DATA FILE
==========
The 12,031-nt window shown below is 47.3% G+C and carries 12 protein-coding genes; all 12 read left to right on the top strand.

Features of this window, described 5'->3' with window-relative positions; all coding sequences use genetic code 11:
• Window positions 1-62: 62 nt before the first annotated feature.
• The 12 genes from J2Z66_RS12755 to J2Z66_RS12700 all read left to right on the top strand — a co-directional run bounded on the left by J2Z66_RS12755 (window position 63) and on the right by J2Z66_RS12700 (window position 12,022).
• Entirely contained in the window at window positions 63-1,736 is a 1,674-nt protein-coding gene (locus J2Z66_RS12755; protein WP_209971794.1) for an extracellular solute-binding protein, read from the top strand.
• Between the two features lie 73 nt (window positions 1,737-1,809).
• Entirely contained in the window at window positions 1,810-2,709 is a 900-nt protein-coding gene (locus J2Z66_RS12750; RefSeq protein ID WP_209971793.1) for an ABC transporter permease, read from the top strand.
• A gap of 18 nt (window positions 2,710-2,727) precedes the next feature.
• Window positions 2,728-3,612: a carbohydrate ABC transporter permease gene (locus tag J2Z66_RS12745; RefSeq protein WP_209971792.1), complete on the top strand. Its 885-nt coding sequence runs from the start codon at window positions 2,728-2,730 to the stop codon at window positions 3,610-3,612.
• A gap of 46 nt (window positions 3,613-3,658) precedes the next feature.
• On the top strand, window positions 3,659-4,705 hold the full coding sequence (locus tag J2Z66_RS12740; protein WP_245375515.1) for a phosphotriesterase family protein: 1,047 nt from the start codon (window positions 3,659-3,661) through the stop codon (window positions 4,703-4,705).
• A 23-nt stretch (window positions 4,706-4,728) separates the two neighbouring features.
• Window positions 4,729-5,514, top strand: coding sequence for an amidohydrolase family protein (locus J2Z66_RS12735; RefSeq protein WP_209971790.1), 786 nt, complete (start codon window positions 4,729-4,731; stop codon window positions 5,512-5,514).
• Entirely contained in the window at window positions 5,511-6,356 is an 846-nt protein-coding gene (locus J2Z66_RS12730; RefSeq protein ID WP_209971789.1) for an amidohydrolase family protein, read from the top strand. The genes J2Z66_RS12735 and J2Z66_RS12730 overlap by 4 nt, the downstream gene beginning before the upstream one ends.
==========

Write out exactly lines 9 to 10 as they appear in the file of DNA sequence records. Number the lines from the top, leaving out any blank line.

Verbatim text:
• Window positions 2,728-3,612: a carbohydrate ABC transporter permease gene (locus tag J2Z66_RS12745; RefSeq protein WP_209971792.1), complete on the top strand. Its 885-nt coding sequence runs from the start codon at window positions 2,728-2,730 to the stop codon at window positions 3,610-3,612.
• A gap of 46 nt (window positions 3,613-3,658) precedes the next feature.